OystEven if your mom wasn’t a good cook, you can still be an Iron Chef. Start by making this manila clams recipe inspired by Chef Morimoto.
One can never have too many clam recipes, can they? Similar to this miso quickie clams recipes, clams are so easy to prepare as an appetizer, party food, or even main course.
It also seems that Iron Chef Morimoto ate them often.
Morimoto’s Mom was not a good cook
It seems, however, his mother was not the best cook. Kind of odd the article would mention that, but they did.
In an effort to improve his mom’s recipe, now Morimoto adds soy sauce, garlic, and butter to his sake clams. Here is a recipe that recreates what Morimoto might eat in his own home.
Step 1: Soak clams & chop
Clams often contain little particles of grit and sand. Soak in salted, cold water to purge as much of it as you can.
The grit will also come out in the cooking liquid leftover in the cooked pan, so take care not to pour that into the serving bowls.
This recipe also requires chopped garlic and green onion. Keep the green and white parts of the green onion separated.
Step 2: Cook garlic and white part of green onion
Over medium heat, saute the garlic and white part of the green onion in some oil.
Step 3: Add sake and soy sauce
Add the sake and soy sauce. Bring to a simmer and let the sake burn off some of the alcohol for about 30 seconds.
The sake you use would ideally be better than a cooking sake that you might even drink if you had to.
Step 4: Add clams, butter, & green onion
Turn the pan to medium high heat and add the drained clams, butter, and green onion.
Clams have a natural timer and will open once cooked. Keep stirring the pot to ensure clams at the top and bottom have continuous access to the heat on the bottom of the pot.
Discard any clams that have not opened, since they are dead. Clams should be cooked within 1-2 days of purchasing. The can be stored in the refrigerator with wet paper towels on top to keep them moist.
Asian Spaghetti with Clams
This recipe for manila clams could be served on its own or served over some hot buckwheat soba noodles, for a whole grain version of the Italian classic spaghetti with clams.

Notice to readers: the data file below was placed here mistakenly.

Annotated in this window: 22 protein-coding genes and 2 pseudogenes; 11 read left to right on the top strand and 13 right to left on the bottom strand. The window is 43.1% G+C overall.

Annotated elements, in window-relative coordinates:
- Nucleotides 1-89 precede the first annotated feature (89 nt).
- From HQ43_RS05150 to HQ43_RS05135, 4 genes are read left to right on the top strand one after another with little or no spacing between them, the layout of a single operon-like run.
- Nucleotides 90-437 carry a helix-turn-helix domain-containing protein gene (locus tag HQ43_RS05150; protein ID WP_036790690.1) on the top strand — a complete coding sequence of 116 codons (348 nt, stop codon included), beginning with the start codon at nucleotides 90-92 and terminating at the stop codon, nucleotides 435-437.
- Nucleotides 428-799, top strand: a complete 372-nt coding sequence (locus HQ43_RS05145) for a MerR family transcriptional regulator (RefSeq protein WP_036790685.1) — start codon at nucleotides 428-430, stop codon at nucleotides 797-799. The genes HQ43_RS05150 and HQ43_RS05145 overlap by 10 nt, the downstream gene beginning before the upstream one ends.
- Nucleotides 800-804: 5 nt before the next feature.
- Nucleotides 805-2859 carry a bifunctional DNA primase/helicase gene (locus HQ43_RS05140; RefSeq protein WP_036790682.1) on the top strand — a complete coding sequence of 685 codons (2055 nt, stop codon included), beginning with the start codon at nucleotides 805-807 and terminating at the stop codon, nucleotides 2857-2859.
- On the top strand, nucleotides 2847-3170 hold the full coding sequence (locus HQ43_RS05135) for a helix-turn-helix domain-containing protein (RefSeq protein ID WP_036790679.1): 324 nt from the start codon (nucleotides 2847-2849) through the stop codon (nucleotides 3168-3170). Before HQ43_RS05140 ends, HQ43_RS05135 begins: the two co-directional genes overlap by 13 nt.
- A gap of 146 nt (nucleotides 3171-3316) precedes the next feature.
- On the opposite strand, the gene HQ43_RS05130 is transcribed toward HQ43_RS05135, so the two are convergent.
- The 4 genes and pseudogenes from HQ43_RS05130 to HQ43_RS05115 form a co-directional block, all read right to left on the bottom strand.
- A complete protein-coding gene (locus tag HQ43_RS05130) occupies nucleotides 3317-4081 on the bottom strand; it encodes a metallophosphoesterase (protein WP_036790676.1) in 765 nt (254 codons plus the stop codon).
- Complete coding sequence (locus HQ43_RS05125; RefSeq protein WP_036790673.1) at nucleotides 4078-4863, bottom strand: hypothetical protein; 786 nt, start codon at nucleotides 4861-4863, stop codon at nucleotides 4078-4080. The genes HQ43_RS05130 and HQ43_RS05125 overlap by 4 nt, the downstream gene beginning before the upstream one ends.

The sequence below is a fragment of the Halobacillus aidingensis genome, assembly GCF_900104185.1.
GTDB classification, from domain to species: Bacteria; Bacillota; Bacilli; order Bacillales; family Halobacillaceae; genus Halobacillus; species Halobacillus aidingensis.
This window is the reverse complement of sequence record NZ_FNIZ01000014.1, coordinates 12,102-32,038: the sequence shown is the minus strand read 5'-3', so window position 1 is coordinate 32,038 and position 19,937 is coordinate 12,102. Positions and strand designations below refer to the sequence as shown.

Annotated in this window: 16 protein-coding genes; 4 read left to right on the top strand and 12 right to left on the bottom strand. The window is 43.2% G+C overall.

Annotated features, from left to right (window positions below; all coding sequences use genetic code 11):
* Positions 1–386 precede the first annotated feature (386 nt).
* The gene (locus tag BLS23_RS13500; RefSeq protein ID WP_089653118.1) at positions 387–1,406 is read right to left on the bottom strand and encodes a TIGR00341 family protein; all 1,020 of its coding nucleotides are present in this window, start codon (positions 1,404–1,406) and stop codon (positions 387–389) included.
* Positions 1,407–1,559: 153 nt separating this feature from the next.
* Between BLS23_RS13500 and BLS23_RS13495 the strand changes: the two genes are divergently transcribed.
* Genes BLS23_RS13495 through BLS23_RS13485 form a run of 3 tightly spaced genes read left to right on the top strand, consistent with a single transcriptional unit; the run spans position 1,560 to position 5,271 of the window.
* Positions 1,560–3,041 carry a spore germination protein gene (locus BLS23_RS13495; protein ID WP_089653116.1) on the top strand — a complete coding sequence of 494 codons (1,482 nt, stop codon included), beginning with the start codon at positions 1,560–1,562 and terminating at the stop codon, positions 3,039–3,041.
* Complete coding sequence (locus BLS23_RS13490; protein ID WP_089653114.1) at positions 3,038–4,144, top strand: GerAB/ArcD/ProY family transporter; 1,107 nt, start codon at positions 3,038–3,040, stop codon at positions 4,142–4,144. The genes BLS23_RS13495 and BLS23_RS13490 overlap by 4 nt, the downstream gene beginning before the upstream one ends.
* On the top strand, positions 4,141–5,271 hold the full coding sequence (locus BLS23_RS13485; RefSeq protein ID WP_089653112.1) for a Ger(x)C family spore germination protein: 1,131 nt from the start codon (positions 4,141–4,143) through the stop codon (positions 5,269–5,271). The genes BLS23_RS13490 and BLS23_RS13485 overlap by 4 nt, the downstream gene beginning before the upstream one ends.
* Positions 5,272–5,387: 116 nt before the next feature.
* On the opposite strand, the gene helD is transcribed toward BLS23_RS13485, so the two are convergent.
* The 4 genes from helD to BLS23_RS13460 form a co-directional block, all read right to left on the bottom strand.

Drink Pairing: Dassai 23 Sake ($79)
At this price point, this sake should be for drinking only and not cooking. Is it worth the price of $79?
It is a full, rich flavored sake with plenty of soy sauce and umami notes but still has a very clean flavor with some plum and dark brown sugar.
Apparently, it was good enough for President Obama, since this is what Prime Minister Abe gave him when he visited Japan.
This is a Junmai sake, which means it is only made with rice, water, yeast, and koji – a mold used for fermentation. Most junmais are milled to at least 70% resulting in a finer, cleaner flavor from the heart of the rice kernel.
The 23 in the name signifies that the rice kernel is milled to just 23%. The other 77% of the rice grain is polished off resulting in an extra special, finely milled Junmai sake.
Drink on its own or pair with the rich butter and soy sauce on these manila clams, fit for any Iron Chef.
Morimoto Inspired Manila Clams
- 3 lb manila clams
- 2 Tb grassfed butter
- 1 Tb chopped garlic about 2 very large cloves
- 2 ea chopped green onion white and green parts separated
- 1/2 c sake
- 1 Tb soy sauce
- Soak manila clams in water with 1 Tb salt for 10-15 minutes to purge any grit. Drain and rinse clams with water.
- Heat butter in a pan over medium heat. Add garlic and white part of the green onion. Cook for about a minute.
- Add sake and bring to a boil. Cook for 30 seconds to remove alcohol.
- Add clams, cover pan, and steam until the clams have opened. About 3-4 minutes. Discard any unopened clams.
- Stir in remaining chopped green onion for garnish. Serve hot.
Do you love shellfish? Please spread the ♥ and share!